On Gaiser Pond: Middle-schoolers have been doing real science

Program has one year left on five-year federal grant

By Susan Parrish, Columbian education reporter

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The GK-12 Project

photoSixth-grade earth science students Molly Hongel, right, and Austin Chou check the phosphate levels in Gaiser Pond. The project was funded by a National Science Foundation grant that has not been renewed.

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Four years ago, the wetland below Gaiser Middle School was being choked by invasive plants and garbage carried by stormwater runoff.

Now dubbed "Gaiser Pond" by the school community, it's being studied and cleaned up, thanks to two dedicated Gaiser science teachers and their students, environmental science graduate students from Washington State University Vancouver, and a program funded by the National Science Foundation.

The Partners in Discovery GK-12 Project brought together environmental science graduate students from WSUV with middle school science teachers in several Clark County districts for real-world science projects.

"Who's measuring turbidity?" Meagan Graves asked her sixth-grade earth science students as she held a glass tube about the height of a second-grader.

Jaden Pikey and Kira Rhodehamel, both 12, student-scientists tasked with measuring the turbidity, or murkiness, of the pond water, carried the tube to the edge of the pond.

Nico Wilbur, 12, Andrew Wisch, 12, and Tyler Yoon, 11, were measuring pH levels and temperature. Other students were checking phosphate levels, pond depth, the presence of aquatic organisms and more.

Using a turkey baster, Madeleine Getz, 12, and Elle Raunig, 13, siphoned up pond water teeming with macroinvertebrates, dividing them by type into compartments of an ice cube tray: snails, aquatic worms, sawbugs, casemakers, clams and a dragonfly nymph.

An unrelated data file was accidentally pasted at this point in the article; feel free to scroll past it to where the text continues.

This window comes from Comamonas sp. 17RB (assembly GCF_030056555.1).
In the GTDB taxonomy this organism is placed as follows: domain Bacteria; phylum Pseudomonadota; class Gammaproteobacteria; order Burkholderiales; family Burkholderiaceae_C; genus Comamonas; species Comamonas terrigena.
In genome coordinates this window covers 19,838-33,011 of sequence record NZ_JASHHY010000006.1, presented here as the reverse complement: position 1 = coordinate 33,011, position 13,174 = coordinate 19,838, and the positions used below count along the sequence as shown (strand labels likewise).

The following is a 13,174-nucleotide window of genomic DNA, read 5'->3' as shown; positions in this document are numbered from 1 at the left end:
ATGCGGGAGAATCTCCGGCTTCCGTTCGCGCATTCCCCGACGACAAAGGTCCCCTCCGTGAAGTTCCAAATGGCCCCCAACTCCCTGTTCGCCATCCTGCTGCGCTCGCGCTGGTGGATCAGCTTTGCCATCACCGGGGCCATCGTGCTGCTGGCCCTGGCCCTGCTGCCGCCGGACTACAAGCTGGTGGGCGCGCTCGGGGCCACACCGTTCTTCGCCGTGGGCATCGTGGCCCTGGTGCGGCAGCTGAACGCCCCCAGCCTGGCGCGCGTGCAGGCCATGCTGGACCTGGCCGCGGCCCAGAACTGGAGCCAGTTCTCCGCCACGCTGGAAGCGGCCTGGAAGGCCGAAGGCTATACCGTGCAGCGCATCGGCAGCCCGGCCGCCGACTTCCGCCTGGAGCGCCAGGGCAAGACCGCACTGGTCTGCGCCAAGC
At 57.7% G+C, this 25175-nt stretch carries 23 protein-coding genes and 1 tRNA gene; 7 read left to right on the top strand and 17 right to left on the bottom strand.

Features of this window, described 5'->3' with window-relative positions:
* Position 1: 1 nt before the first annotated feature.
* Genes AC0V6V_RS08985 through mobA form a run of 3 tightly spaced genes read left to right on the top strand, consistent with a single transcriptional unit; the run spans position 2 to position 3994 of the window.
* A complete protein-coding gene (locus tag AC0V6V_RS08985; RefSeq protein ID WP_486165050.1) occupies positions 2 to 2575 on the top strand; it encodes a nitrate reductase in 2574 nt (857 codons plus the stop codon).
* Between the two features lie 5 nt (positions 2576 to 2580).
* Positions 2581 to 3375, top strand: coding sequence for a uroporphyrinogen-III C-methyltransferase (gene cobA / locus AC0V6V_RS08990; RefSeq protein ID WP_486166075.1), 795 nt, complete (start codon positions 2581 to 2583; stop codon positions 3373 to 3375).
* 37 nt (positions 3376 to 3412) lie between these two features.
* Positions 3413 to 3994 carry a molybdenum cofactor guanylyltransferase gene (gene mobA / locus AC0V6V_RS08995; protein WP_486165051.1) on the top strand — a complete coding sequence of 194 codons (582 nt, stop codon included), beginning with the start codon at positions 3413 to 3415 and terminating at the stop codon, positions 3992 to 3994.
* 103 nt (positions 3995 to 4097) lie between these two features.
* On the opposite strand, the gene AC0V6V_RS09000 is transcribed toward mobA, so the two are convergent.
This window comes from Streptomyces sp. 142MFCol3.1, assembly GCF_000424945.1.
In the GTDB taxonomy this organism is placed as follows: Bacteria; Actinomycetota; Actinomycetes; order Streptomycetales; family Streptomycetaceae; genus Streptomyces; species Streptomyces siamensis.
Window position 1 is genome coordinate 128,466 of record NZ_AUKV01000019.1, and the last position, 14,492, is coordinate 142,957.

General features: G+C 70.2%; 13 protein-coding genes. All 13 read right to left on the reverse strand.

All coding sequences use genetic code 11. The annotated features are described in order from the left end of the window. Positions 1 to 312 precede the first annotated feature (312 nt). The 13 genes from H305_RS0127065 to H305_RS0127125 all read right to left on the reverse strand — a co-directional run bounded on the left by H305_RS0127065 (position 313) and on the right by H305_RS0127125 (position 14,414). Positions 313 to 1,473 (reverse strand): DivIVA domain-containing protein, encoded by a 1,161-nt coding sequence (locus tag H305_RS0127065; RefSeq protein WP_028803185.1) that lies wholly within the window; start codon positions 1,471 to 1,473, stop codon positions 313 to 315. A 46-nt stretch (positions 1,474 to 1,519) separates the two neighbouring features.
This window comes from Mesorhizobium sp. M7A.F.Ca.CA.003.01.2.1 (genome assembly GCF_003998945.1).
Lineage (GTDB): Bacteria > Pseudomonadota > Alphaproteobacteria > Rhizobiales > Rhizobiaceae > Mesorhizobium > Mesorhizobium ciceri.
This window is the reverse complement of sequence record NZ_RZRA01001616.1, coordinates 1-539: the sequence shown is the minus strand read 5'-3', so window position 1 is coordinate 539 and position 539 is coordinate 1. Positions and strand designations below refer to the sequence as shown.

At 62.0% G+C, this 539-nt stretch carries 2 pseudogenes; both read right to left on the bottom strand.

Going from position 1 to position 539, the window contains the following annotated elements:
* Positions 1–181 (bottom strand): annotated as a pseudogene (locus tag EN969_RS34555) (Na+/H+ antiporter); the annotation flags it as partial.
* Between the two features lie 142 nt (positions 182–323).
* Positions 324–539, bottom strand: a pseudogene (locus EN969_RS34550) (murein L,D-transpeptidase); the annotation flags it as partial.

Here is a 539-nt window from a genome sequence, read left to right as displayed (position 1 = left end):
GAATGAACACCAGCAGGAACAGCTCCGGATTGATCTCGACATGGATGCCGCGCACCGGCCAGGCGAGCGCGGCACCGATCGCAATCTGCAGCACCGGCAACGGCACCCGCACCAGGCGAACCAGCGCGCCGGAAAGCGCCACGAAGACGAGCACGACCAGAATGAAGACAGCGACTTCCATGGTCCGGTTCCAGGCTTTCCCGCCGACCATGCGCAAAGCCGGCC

The students moved confidently, counting how many of each critter they collected, with the assistance of Judy Bufford from the Water Resources Education Center.

"We use the data analysis we do down here for other projects we're working on," Elle said.

"Sometimes, if the climate is colder or warmer, we get different kinds of bugs," Madeleine said.

Once a month during the school year, Graves' students and Charlene Shea's seventh-grade life science classes conduct field research at the pond. They take samples, record their findings and compare them to previous samplings.

Graves and Shea signed up for the GK-12 project in 2008, the first year it was offered. They conceived the Gaiser Pond project and have been involved ever since.

The funding for the five-year program hasn't been renewed. Gretchen Rollwagen-Bollens, director of the program and an associate professor at WSUV, said she hopes foundations involved in STEM education might step forward to extend the project.

She said such projects are "making science more engaging. Getting kids to have authentic science experiences."

After students collected their samples, Graves gathered them on the pond's bank to discuss their findings.

"Zoey just said the invasive plants are choking out the water. What else is affecting the flow?" she asked.

As class ended, the students walked back to their classroom. Their year of field work in this outdoor classroom was complete.

"I'm really going to miss this place," one girl said. Then she turned and walked up the hill toward the school.

Susan Parrish: 360-735-4530; http://twitter.com/col_schools; susan.parrish@columbian.com.

View a video on Gaiser Pond on The Columbian's YouTube Channel.